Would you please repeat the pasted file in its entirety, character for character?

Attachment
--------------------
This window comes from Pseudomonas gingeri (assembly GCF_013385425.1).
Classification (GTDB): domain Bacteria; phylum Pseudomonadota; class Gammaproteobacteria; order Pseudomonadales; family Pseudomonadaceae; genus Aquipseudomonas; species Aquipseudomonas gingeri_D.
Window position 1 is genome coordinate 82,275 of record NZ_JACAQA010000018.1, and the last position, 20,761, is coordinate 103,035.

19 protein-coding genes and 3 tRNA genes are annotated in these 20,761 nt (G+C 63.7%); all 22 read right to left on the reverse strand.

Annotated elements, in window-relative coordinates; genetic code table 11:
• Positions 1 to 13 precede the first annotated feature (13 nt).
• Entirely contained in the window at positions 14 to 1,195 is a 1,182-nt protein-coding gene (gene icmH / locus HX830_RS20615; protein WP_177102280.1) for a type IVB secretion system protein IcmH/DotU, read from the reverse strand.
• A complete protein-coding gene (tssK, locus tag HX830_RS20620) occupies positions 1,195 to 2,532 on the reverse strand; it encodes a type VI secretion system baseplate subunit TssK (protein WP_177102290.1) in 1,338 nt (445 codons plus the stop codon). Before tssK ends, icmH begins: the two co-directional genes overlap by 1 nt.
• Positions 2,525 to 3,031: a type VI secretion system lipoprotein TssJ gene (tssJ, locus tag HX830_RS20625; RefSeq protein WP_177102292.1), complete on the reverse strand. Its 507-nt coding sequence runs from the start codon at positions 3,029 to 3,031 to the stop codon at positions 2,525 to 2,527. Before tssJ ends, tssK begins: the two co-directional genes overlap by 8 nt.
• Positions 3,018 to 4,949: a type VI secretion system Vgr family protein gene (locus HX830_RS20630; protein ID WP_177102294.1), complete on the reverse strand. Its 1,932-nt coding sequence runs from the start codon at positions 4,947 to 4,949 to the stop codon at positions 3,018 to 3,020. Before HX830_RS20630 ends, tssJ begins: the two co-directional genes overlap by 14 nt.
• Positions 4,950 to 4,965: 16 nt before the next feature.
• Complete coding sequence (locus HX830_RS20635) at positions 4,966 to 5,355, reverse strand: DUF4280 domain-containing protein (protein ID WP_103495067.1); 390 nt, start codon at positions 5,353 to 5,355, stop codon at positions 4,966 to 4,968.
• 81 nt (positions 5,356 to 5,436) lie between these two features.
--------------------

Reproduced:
This window comes from Pseudomonas gingeri (assembly GCF_013385425.1).
Classification (GTDB): domain Bacteria; phylum Pseudomonadota; class Gammaproteobacteria; order Pseudomonadales; family Pseudomonadaceae; genus Aquipseudomonas; species Aquipseudomonas gingeri_D.
Window position 1 is genome coordinate 82,275 of record NZ_JACAQA010000018.1, and the last position, 20,761, is coordinate 103,035.

19 protein-coding genes and 3 tRNA genes are annotated in these 20,761 nt (G+C 63.7%); all 22 read right to left on the reverse strand.

Annotated elements, in window-relative coordinates; genetic code table 11:
• Positions 1 to 13 precede the first annotated feature (13 nt).
• Entirely contained in the window at positions 14 to 1,195 is a 1,182-nt protein-coding gene (gene icmH / locus HX830_RS20615; protein WP_177102280.1) for a type IVB secretion system protein IcmH/DotU, read from the reverse strand.
• A complete protein-coding gene (tssK, locus tag HX830_RS20620) occupies positions 1,195 to 2,532 on the reverse strand; it encodes a type VI secretion system baseplate subunit TssK (protein WP_177102290.1) in 1,338 nt (445 codons plus the stop codon). Before tssK ends, icmH begins: the two co-directional genes overlap by 1 nt.
• Positions 2,525 to 3,031: a type VI secretion system lipoprotein TssJ gene (tssJ, locus tag HX830_RS20625; RefSeq protein WP_177102292.1), complete on the reverse strand. Its 507-nt coding sequence runs from the start codon at positions 3,029 to 3,031 to the stop codon at positions 2,525 to 2,527. Before tssJ ends, tssK begins: the two co-directional genes overlap by 8 nt.
• Positions 3,018 to 4,949: a type VI secretion system Vgr family protein gene (locus HX830_RS20630; protein ID WP_177102294.1), complete on the reverse strand. Its 1,932-nt coding sequence runs from the start codon at positions 4,947 to 4,949 to the stop codon at positions 3,018 to 3,020. Before HX830_RS20630 ends, tssJ begins: the two co-directional genes overlap by 14 nt.
• Positions 4,950 to 4,965: 16 nt before the next feature.
• Complete coding sequence (locus HX830_RS20635) at positions 4,966 to 5,355, reverse strand: DUF4280 domain-containing protein (protein ID WP_103495067.1); 390 nt, start codon at positions 5,353 to 5,355, stop codon at positions 4,966 to 4,968.
• 81 nt (positions 5,356 to 5,436) lie between these two features.